I have always been a writer. By this I mean that writing has been, for as long as I can remember, an essential activity, natural and pleasurable too. I can remember so well my first day of work, on the local newspaper in my home town, performing the act of winding a sheet of paper into an unpright Imperial typewriter. In fact it was a piece of paper, plus a layer of carbon paper and then another layer of typing paper for the copy. This flimsy combination of moving parts was not easy to handle for a nervous beginner, so easy to crease and get black smudges everywhere and jam the entire mess in the machinery. The solid build of the ancient Imperial made this all the more likely. But what did I care? I was writing for a living!
I am afraid that this first piece of professional writing was not an auspicious debut. My task was to translate into continuous prose the contents of a wedding form, filled in by the family of the bride. The formula was a rigid one, with little chance for inventive writing, although some of the distinctive vocabulary was new to me. I don’t think I have written the words organdie, tulle or fresia ever since. And soon I was on my way to something more demanding: reporting the dramas of missing children and merciless magistrates, failing to make any sense of minor league football matches or passing my callow judgment on visiting artists of distinction, in my eagerly assumed role of cultural commentator. Ken Tynan was my guiding star, although the readers of Reading may not have noticed.
Inevitably, away from the newspaper, I went on to write some blank verse under the heavy influence of Penguin Modern Poets, and I produced the first three chapters of half-a-dozen novels, now lost to history. But I soon learnt that what I could write best was functional prose, to be consumed at speed and discarded lightly. Armed with these journeyman skills, I even spent a few years on The Times, when it considered itself to be the nation’s newspaper of record. There the writing style was more stolid than ambitious, but one did learn to appreciate the value of a calm and lucid account of the “facts”. I still do.
When I later started to make films, mostly for broadcast, I took great satisfaction, and some pains, in employing my utlilitarian talent on the art of scriptwriting. This proved a fascinating challenge in which multiple layers of text share the task of making sense with multiple layers of picture and sound. I eventually realised that, for me at least, all filmmaking is a form of writing. The authorial text is just one of the elements – and much of the meaning is carried in the speech and expression of others, as well as in a complex of image and sound.
So it wasn’t such a shock to the system when Jerome Fletcher argued -at the weekend workshop associated with this exhibition and website- that text is but one dimension of writing. Words can be liberated from the page, he said. Writing can be a non-linear activity or multi-linear. Text can be presented in con-text, performed, sited, made material, in a specific space. The word can be an event.
Jerome is one of the founding figures of the discipline of Performance Writing, which was partly established to challenge the cultural primacy of a text that is bound to the page. He was a one of a group of gentle revolutionaries at Dartington College, in the nineties, who started out by seeking to energise and liberate writing for the stage. Now the fruits of their table-turning most frequently presents themselves in the settings of the visual arts and -unsurprisingly- the internet.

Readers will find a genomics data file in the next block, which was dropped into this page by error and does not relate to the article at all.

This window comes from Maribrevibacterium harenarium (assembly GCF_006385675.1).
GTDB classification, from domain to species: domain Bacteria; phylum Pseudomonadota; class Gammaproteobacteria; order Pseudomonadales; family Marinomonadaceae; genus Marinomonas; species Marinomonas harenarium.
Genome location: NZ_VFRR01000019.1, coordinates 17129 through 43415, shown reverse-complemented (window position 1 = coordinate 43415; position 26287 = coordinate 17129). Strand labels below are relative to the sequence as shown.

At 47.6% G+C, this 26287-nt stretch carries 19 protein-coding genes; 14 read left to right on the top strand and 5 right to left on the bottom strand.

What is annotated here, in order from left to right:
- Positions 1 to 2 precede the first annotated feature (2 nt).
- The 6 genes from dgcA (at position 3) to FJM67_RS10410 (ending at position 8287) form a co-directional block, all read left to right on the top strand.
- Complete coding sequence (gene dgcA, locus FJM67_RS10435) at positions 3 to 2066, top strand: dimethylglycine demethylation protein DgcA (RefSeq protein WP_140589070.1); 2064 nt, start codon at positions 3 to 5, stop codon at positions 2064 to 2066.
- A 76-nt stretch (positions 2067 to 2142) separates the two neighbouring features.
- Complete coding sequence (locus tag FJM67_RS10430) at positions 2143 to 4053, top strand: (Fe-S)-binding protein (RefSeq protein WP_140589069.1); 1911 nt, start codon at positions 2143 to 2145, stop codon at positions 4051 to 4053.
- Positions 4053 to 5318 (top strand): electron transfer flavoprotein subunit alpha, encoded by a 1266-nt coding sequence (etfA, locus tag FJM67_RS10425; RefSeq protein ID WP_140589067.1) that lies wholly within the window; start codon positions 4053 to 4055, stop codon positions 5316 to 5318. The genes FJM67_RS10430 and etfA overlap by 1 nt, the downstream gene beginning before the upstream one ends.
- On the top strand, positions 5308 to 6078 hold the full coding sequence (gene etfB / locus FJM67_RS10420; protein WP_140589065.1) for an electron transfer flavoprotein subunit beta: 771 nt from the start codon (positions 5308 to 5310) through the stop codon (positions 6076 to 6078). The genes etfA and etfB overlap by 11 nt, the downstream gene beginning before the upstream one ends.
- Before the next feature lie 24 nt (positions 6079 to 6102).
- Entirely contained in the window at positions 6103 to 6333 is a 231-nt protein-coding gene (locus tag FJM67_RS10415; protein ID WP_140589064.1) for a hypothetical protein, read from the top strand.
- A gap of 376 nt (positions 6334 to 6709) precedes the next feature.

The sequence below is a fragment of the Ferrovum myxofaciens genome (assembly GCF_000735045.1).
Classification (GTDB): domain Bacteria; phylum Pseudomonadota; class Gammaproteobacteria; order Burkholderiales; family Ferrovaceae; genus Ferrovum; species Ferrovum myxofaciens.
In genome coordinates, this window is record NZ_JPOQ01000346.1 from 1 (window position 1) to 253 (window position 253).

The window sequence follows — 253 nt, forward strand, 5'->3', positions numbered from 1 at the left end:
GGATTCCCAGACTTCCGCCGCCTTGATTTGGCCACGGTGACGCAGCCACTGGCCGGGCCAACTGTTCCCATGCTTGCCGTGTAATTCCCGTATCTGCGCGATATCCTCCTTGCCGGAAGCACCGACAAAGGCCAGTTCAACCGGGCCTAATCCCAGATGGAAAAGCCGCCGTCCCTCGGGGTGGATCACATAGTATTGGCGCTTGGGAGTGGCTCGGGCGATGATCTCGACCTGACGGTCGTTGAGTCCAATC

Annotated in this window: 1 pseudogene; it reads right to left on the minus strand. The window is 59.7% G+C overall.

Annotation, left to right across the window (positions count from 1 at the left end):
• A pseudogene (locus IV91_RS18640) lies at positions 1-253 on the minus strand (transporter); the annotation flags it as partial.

Jerome showed us many inspiring examples, and it occured to me that I had recently experienced a magnificent example Performance Writing myself at Modern Art Oxford. There the sloganeer artist Barbara Kruger had literally placed visitors to her exhibition within the text, surrounded on all sides of a large loftspace by a cacophony of opinion. This immersive experience provoked thought and delight in equal measure – both for me and my 11-year-old grandson. Lively writing indeed.
All of us who attended the Writing & Architecture workshop came to it, to some extent, as visual artists. I was there because of my growing desire to integrate text into my own work for exhibition and also as a maker of books. I have found that, even when I work as a visual artist, the writer in me refuses to lie down (as does the filmmaker), but so far I have failed to find a convincing way to engage with words, without deadening the effect of the visual dimension. No lights flashed on as a result of Jerome’s refreshing provocations, but perhaps something more useful did.
Being in a room with a dozen or so people attempting to catch the eel of what Performance Writing might actually be proved to be a stimulating activity in itself … something that freed us up, got us to relax, encouraged us to embrace the idea of multiple-definition and ambiguity. For some of us, I think, the weekend was, in part, an attempt to unravel a tangle of semantic string. Yet it also opened us up to a set of new options and possibilities. Frustration and liberation in equal measure – an excellent result.
By the end of the two days, all of us had produced some work, evidence of which can be found on this website. No one piece was like another, but each of us used words as playthings, even when our intentions were serious. My attempt (DEPARTED, see above) is an early step in what I consider to be a long journey, an extended encounter with writing itself. It’s as unsteady a stride as my first dealings with the old Imperial upright, but you have to start somewhere.
And you have to acknowledge your gratitude to the people who give you an energy booster to take on the long trek – Jerome most definitely, and no less definitely the always encouraging instigator of the workshop and curator of the exhibition, Fay Stevens.